Let me go on record to say “Heavenly Father” is the best song of 2014. So far, obviously, since the year is still mad young. Three months in and I’m pretty sure Isaiah Rashad’s confessional has been the most replayed song on all my devices.
On the record, Rashad sounds a lot older than he actually is. His voice carries more weight, more bass. Yet, his words reveal that he’s just another twenty-something searching for his way, asking God for a guiding light and for others to simply fall back with all the noise. Searching for salvation, self-medicating while waiting.
“That I’m doomed to die young, addicted to dry plum
These bitches ain’t shit and pussy is my greatest vice
I love smoking weed, I hate advice
I know some niggas that talk good
The wise men from a long line of bitch made and bridesmen
You never had nothing but fucking dreams
You just caught up in the hype
The fashion and so it seems, the limelight
I know that I rhyme tight
No need for your two cents and burning your blueprints
These people think I really give a fuck about the shit they give a fuck about
Just need a moment of silence, just close your fucking mouth”
Every single time I hit that section of the song, emotions well up in a way that speaks to the power of words. The first play may get me hype. The second may make my mind drift off into my own world where I don’t want anybody’s two cents or trying to tell me how to make my dreams come true. In a strong way, there’s a lot of Brad Jordan in Isaiah’s whole appearance on “Heavenly Father,” as if he channeled the Geto Boy’s spirit from his early solo albums and brought them to the now.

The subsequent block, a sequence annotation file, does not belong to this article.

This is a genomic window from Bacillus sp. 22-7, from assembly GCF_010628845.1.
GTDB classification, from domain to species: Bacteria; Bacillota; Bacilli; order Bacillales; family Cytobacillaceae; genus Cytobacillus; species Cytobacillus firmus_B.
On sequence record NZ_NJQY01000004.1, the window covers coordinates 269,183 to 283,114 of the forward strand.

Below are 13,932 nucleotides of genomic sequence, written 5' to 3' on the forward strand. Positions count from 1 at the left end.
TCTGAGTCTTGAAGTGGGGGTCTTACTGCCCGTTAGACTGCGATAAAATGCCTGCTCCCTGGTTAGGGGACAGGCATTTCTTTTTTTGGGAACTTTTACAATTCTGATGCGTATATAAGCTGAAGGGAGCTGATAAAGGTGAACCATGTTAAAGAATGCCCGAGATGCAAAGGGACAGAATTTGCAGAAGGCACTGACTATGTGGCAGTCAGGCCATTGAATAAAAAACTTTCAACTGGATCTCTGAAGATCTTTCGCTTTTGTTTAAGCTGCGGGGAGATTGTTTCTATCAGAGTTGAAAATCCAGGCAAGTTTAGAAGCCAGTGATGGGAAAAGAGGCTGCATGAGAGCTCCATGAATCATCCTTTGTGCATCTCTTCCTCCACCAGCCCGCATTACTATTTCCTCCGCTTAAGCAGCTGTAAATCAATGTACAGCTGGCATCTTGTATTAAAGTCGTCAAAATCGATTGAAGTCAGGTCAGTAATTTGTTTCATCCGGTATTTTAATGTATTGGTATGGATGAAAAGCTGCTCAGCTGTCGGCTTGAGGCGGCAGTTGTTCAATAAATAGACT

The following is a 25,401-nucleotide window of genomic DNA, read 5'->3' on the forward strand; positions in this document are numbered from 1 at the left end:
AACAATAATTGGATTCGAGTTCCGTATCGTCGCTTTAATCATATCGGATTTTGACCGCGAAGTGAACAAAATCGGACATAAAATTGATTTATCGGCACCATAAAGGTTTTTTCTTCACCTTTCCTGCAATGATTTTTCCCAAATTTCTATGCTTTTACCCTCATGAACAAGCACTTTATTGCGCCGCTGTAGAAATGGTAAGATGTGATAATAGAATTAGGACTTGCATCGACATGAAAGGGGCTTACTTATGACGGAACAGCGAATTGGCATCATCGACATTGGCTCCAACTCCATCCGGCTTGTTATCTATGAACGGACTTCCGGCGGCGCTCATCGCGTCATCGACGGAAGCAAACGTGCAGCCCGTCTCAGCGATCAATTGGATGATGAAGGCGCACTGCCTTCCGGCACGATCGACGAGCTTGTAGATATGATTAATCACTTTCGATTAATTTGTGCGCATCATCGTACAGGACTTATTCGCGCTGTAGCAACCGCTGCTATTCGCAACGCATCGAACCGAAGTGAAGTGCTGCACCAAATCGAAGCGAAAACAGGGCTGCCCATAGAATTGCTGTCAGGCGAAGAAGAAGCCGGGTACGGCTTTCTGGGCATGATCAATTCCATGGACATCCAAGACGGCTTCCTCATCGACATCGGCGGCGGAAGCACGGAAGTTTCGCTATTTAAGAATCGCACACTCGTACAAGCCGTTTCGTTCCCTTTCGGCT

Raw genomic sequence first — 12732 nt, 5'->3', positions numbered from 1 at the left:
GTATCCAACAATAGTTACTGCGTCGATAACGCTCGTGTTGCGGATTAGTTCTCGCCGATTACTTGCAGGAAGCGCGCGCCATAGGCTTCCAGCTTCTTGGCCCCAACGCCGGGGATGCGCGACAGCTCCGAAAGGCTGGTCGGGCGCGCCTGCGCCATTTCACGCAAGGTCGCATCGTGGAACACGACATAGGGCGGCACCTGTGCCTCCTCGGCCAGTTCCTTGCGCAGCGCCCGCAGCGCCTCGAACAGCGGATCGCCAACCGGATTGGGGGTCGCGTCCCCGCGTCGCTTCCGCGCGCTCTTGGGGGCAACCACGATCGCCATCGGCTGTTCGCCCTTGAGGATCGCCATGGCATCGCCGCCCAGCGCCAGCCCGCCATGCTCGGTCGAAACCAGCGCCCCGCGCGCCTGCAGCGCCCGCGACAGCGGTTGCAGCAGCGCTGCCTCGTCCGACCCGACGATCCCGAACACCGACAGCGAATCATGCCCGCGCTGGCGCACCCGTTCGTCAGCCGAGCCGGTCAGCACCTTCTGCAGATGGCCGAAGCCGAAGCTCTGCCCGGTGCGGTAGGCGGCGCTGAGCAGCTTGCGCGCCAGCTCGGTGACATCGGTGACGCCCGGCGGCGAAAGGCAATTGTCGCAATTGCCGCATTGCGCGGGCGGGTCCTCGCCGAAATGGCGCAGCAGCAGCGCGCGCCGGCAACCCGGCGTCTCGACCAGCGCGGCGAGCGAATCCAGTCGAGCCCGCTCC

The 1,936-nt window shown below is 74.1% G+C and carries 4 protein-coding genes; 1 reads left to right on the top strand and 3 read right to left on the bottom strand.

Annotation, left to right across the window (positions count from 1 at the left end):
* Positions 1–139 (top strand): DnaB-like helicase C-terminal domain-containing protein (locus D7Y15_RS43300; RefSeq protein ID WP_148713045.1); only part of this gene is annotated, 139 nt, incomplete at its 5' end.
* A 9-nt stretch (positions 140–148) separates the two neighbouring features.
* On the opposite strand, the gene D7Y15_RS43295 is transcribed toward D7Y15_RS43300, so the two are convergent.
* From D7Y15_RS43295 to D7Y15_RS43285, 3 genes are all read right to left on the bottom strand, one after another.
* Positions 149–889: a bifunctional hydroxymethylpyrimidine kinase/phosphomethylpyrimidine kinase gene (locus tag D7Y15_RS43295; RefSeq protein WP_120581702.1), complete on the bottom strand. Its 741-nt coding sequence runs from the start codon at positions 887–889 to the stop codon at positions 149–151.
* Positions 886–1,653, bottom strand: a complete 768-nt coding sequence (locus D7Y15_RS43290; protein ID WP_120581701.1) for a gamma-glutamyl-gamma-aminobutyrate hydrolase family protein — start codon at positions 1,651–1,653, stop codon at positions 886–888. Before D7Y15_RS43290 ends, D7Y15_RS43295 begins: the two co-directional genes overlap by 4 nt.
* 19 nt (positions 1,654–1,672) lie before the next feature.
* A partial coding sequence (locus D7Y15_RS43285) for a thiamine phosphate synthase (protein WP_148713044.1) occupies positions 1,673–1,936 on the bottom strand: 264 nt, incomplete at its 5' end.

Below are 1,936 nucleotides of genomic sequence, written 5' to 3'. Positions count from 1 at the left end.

So yeah, “Heavenly Father” is definitely the best song in 2014. So far. Since the track’s retained its powerful hold over me from play one to clicking play on the video today, I’m not 100% sure if anything’s going to come behind and knock off the top spot. I know a song might, but right now I’m content with “Heavenly Father” holding it down.
Shoutout to the brothers at Scheme Engine for their work on the visual, too.Subscribe to UPROXX